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Old 21-02-2009, 10:22   #1
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Chrome Plated Mast Steps

I recently put chrome plated mast steps on my mast using stainless rivets. We put a piece of neoprene between the step and the mast. However, we did not use Tef Gel or anything (bad call I think) and the step are already showing small signs of rust in places mainly on the bottom (underbody) of the step. Any suggestions for dealing with this?

Thanks!
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Old 21-02-2009, 11:11   #2
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What type of material is the chrome plating over?....bronze, steel, aluminum?

If it is steel, I would unstep the mast and smear it with Tef-Gel. Thats the only coating I know of that is not brittle, wont crack and will hold up to salt water for years without washing away. With the working of the mast, bedding compounds will eventually wear allowing water between the bedding compound and the steel. I would use a hard tough plastic like Delrin, which can hold up to the mast compression by not deforming or wearing prematurely. Neoprene will eventually rot.
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Old 21-02-2009, 11:29   #3
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They are chrome plated brass (sample - http://ca.binnacle.com/product_info.php?manufacturers_id=47&products_id=5 841). The mast is aluminum.

I gues I could take each step back off and use Tef Gel and aluminum rivets.

How bad will the rust get on the steps if I do nothing? Also, what if I painted each step with rustoleum or something. Searching for answers . . .
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Old 21-02-2009, 11:35   #4
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No, putting aluminum rivets into brass will cause the aluminum to corrode relatively quickly through electrolysis. Stick with the stainless pop rivets. Stainless in to aluminum will work if packed with Tef-Gel first. For reasons relating to reactivity on the Nobel scale, aluminum reacts more with brass than stainless reacts with aluminum. Stainless pop rivets are going to be stronger as well.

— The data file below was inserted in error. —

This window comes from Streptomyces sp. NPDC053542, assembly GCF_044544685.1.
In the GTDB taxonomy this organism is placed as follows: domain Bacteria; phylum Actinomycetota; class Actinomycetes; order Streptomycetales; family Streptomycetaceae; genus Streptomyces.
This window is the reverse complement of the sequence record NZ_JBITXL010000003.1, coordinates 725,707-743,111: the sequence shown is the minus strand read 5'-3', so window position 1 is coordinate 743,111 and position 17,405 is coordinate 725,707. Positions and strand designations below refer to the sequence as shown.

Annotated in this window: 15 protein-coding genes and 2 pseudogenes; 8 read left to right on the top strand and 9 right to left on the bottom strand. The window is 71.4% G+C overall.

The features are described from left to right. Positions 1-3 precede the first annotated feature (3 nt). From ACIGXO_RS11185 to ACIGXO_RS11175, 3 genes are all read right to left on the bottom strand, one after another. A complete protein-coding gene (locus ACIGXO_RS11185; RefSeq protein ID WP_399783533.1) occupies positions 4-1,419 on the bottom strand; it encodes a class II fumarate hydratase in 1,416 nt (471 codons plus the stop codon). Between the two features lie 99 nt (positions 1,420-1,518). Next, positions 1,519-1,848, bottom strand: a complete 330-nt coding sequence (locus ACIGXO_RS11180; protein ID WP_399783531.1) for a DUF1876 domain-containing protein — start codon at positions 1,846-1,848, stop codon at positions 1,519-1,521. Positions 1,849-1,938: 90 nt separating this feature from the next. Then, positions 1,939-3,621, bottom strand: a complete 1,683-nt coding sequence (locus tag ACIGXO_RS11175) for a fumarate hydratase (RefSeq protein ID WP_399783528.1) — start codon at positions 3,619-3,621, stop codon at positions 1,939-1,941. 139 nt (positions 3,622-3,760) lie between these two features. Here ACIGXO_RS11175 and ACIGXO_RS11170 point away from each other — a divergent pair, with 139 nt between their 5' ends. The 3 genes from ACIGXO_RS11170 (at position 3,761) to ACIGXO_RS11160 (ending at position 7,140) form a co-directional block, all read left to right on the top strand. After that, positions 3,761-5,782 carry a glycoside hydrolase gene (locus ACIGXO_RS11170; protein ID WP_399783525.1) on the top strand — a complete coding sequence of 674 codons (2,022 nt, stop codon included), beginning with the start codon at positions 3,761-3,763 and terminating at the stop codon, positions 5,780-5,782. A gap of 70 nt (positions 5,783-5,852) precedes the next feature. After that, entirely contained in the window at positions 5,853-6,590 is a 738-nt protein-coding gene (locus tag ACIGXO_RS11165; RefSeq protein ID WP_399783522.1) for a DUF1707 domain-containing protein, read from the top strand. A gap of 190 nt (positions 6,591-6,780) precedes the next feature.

Time will eventually corrode the chrome off the bronze, but this is a relatively slow process. I would smear it with Tef-Gel where it is not all that visible and basically leave it alone. In ten years have the bronze re-chromed again...or leave it bare bronze and polish it once in a while if you do not like the green oxidation.
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Old 21-02-2009, 11:41   #5
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chrome plated brass does not rust!, but maybe the shanks on the rivits were not SS or the rivits are of poor quility and they may be rusting-I have seen small parts of the drill bit wear off and cause a small amount of rustt bleed out-
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Old 21-02-2009, 11:45   #6
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If your definition of rust is iron oxide, then you are correct. Chrome plated brass does oxidize once the chrome plating starts wearing exposing the brass underneath. Even chromium is not impervious to salt water...eventually it too wears off exposing what is under it.

Stainless steel has some iron content. The cheaper stainless steel has a higher iron content....therefore the red corrosion you occasionally see.

Stainless steel pop rivets can go active...start oxidizing. What causes some stainless steel parts to go active and not others, in virtually the same place and same application, is beyond me. If one bolt out of a few has gone active, I just replace that bolt...or whatever stainless steel part it is.
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Old 21-02-2009, 12:34   #7
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Back in the day -when you bought chrome plated brass it lasted a very long time because it was triple plated- now much of what I see is only plated once-not that I think thats what making the "rust" I think its the rivits and not much you can do about that-you could replace them and the same thing happens again - or not? -Once in a wile I just hit the rust stains with rust remover and forget about it until the next time
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Old 21-02-2009, 12:57   #8
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So then is is fair to say that the consensus here is not to do anything and just hit the rust looking area as needed and replace the rivet(s) if one goes bad? Does that mean the step should hold its strength? THANKS for the input all.
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Old 21-02-2009, 14:23   #9
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Im not sure what the consensus is- But -Yes I would do just that and the step itself should last longer than you do-the rivits may not
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